Pretty much all true regarding the actual event.
 

Tino

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Spielberg on that speech.

Steven Spielberg: I owe three people a lot for this speech. You’ve heard all this, but you’ve probably never heard it from me. There’s a lot of apocryphal reporting about who did what on Jaws and I’ve heard it for the last three decades, but the fact is the speech was conceived by Howard Sackler, who was an uncredited writer, didn’t want a credit and didn’t arbitrate for one, but he’s the guy that broke the back of the script before we ever got to Martha’s Vineyard to shoot the movie.

I hired later Carl Gottlieb to come onto the island, who was a friend of mine, to punch up the script, but Howard conceived of the Indianapolis speech. I had never heard of the Indianapolis before Howard, who wrote the script at the Bel Air Hotel and I was with him a couple times a week reading pages and discussing them.

Howard one day said, “Quint needs some motivation to show all of us what made him the way he is and I think it’s this Indianapolis incident.” I said, “Howard, what’s that?” And he explained the whole incident of the Indianapolis and the Atomic Bomb being delivered and on its way back it was sunk by a submarine and sharks surrounded the helpless sailors who had been cast adrift and it was just a horrendous piece of World War II history. Howard didn’t write a long speech, he probably wrote about three-quarters of a page.

But then, when I showed the script to my friend John Milius, John said “Can I take a crack at this speech?” and John wrote a 10 page monologue, that was absolutely brilliant, but out-sized for the Jaws I was making! (laughs) But it was brilliant and then Robert Shaw took the speech and Robert did the cut down. Robert himself was a fine writer, who had written the play The Man in the Glass Booth. Robert took a crack at the speech and he brought it down to five pages. So, that was sort of the evolution just of that speech.
 

Sam Favate

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It is a masterpiece and really invented the summer blockbuster. It came out when I was a kid and every kid in my school was talking about it, even though, seeing it now, I think they were way too young to see it (8 yrs.). Thank goodness they did a good job on the blu-ray transfer.
 

TravisR

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I probably saw Jaws when I was in first grade and have loved it ever since. I'm a huge horror movie fan and I think it's probably because of Jaws.

I'll be seeing a 35mm screening again at the end of July. Over the years, I must have seen the movie 10 times or more theatrically. Considering I wasn't born when it came out, that's a pretty high number. :)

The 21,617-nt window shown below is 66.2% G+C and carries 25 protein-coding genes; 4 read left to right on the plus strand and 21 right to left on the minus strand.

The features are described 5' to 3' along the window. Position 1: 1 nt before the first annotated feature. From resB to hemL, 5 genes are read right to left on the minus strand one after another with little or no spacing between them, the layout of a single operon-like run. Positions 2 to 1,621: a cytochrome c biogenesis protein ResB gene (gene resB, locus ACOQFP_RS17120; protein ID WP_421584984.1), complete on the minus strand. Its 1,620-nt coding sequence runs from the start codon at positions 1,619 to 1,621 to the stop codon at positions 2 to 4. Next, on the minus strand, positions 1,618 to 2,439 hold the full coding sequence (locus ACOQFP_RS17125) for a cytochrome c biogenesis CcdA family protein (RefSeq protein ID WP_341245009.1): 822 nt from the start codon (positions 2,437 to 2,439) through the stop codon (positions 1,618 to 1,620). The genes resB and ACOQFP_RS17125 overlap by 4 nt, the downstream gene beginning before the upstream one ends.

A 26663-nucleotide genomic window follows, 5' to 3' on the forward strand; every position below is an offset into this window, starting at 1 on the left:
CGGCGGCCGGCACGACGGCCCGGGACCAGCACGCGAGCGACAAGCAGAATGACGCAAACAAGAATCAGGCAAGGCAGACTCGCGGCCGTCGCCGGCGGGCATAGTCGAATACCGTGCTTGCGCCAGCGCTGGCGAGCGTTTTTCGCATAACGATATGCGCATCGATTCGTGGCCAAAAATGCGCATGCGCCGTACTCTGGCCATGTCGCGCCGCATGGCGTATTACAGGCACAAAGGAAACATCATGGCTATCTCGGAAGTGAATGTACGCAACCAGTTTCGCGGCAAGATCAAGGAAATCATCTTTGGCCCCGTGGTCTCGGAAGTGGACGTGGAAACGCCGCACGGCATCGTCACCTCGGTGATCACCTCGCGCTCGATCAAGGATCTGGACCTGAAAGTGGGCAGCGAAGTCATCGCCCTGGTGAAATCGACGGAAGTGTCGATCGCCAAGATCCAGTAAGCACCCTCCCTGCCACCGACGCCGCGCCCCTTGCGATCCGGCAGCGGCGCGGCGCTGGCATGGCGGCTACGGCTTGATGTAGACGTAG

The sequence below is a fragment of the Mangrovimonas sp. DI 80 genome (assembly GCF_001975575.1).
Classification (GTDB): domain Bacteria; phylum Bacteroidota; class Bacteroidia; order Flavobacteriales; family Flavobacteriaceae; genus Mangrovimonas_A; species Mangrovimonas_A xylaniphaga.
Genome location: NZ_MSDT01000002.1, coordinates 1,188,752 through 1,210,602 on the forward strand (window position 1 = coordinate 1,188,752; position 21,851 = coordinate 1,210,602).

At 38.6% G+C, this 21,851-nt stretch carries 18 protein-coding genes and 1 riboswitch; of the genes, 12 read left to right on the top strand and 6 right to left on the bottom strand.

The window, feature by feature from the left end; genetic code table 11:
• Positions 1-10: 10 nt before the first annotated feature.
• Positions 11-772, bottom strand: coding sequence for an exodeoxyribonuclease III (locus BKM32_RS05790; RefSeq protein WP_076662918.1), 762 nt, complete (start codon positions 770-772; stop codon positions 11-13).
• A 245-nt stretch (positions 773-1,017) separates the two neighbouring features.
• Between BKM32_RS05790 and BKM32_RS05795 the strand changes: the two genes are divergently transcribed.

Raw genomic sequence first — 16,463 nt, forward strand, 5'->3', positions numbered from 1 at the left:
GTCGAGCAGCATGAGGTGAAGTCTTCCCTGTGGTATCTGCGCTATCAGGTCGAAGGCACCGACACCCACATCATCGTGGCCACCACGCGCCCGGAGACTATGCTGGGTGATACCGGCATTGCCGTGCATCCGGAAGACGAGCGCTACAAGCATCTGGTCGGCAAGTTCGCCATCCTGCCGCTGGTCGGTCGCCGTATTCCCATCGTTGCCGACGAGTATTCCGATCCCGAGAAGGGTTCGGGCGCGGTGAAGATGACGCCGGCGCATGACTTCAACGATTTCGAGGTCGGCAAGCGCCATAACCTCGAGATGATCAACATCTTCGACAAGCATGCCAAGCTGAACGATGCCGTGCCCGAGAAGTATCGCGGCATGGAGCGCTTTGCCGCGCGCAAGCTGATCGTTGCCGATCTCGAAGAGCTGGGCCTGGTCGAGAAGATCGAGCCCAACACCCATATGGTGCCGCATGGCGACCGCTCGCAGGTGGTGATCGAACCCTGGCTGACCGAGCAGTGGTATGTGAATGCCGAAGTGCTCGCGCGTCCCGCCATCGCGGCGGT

"It is as if god created the devil and gave him... Jaws."
 
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Neil Middlemiss

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I love your love for this film, Tino. I love it when folk get to share the cinema they passionately adore (one day I will start my own Aliens thread), but seeing this thread today has made me wan to watch Jaws again! And that's always a good thing. Cheers!
 

Joe Wong

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My parents took me to see Jaws in the cinema when I was about 6 years old. Had nightmares the next couple of nights. But it ignited my lifelong passion for films.

To this day I still consider it Spielberg's most perfect composition. I know he was a relative unknown at the time, but the fact that he was hungry certainly contributed. I think in one of the commentaries/documentaries it's even stated he was "greedy" in the underwater / corpse-popping-out-from-hole-in-the-boat scene!

And I consider Jaws to be one of only a handful of films to match or better (in Jaws' case, better) the book it was based on (the others being The Godfather, The Exorcist, The Silence of the Lambs, The Lord of the Rings... pretty elite company).
 
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Joe Wong

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I love your love for this film, Tino. I love it when folk get to share the cinema they passionately adore (one day I will start my own Aliens thread), but seeing this thread today has made me wan to watch Jaws again! And that's always a good thing. Cheers!
Not to change subject, but I eagerly await your Aliens thread, Neil. Probably my #2 film of all time. Saw it 5 times in the cinema. Incredibly atmospheric and cinematic experience.